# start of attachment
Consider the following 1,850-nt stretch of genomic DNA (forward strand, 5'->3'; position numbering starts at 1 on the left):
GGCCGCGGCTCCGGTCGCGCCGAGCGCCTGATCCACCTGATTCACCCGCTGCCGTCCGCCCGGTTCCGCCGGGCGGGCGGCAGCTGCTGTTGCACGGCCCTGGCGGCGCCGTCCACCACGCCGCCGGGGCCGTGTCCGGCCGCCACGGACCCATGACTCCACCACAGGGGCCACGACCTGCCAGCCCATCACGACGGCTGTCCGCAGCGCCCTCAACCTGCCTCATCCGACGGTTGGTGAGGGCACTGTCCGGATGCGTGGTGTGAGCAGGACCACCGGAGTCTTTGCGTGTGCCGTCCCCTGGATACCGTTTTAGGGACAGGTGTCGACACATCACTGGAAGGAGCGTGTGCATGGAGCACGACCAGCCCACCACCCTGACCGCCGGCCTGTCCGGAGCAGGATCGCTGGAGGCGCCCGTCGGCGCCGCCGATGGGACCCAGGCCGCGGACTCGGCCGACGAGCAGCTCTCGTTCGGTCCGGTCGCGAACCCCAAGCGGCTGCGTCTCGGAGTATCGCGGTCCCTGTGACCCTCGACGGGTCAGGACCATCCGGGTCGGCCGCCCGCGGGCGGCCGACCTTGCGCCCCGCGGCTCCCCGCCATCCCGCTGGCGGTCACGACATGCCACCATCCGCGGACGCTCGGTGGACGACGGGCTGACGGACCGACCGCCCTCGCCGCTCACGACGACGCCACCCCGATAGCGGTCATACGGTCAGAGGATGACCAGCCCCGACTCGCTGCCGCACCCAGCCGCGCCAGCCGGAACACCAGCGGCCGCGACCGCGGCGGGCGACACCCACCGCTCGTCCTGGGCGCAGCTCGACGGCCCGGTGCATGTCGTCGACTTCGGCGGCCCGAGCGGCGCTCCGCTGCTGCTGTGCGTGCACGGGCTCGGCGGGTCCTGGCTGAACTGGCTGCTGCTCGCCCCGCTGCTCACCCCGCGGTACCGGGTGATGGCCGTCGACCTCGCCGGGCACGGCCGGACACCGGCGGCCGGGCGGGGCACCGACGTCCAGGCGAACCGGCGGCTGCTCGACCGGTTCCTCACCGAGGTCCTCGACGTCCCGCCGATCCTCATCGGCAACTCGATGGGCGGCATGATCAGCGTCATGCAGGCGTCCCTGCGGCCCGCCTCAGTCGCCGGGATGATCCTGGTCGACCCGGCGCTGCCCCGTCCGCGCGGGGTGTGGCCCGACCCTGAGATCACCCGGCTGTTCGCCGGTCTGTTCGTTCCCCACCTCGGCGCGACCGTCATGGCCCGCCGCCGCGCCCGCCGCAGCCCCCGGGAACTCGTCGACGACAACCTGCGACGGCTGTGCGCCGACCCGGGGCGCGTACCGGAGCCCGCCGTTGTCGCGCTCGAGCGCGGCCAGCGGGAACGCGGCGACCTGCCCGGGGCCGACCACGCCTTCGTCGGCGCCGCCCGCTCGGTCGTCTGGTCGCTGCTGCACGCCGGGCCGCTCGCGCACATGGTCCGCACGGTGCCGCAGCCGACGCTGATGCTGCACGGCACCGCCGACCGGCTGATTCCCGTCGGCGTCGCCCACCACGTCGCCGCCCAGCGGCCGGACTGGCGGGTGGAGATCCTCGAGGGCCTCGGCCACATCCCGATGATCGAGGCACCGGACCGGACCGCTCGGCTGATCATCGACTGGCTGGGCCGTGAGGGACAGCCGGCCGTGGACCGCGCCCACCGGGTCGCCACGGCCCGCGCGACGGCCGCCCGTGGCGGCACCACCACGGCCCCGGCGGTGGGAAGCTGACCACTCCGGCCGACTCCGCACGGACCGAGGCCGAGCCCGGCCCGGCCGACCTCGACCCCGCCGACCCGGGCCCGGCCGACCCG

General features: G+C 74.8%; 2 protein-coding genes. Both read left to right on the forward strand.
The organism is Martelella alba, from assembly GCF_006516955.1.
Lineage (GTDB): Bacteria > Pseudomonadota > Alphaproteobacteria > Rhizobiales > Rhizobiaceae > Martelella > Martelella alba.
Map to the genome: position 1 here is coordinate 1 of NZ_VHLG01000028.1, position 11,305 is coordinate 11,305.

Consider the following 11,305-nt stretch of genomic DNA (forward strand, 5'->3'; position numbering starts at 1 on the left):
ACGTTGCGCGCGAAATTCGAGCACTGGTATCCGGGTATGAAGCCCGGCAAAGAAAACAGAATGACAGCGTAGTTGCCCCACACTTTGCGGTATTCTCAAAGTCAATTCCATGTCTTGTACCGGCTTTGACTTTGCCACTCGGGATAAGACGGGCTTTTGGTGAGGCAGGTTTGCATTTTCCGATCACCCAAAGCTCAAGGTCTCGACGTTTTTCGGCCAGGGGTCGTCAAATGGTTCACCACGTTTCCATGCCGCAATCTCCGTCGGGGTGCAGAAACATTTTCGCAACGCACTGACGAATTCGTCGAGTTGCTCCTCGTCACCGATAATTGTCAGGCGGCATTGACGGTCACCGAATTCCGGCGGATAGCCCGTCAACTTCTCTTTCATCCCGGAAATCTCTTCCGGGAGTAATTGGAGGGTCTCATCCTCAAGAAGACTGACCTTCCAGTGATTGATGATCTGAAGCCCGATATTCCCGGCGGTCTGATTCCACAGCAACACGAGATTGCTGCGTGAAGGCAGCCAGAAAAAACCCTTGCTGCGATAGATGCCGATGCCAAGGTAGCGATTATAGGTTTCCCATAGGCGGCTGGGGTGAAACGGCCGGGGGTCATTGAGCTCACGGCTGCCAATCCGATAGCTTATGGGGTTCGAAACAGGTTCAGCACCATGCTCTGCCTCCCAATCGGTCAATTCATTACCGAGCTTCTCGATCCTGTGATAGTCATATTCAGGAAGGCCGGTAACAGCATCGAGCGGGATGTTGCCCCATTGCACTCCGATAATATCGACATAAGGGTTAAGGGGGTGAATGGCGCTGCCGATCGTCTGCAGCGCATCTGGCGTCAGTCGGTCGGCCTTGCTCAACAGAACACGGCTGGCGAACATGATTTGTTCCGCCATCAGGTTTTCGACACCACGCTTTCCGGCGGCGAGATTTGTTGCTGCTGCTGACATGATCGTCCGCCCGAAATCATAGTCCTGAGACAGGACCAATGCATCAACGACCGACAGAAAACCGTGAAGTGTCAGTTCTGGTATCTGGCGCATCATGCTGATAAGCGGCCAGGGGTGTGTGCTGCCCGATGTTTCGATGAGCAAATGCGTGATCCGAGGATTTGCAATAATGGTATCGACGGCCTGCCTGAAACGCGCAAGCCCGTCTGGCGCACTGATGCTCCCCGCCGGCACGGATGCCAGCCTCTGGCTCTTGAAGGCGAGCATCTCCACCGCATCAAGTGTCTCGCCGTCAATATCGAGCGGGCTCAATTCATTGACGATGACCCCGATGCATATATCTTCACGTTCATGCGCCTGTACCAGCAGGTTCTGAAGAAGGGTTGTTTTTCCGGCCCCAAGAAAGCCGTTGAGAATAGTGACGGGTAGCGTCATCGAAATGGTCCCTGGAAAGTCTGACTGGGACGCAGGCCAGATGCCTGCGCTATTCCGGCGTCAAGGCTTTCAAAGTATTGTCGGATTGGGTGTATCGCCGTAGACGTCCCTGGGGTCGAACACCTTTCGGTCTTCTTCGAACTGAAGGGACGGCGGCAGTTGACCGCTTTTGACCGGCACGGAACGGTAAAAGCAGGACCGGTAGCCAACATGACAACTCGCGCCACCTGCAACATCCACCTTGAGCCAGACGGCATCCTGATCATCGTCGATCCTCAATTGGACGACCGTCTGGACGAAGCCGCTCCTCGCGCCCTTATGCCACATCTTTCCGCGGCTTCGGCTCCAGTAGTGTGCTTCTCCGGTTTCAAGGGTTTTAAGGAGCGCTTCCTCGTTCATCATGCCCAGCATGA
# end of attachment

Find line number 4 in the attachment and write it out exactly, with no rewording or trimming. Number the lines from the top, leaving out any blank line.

The organism is Martelella alba, from assembly GCF_006516955.1.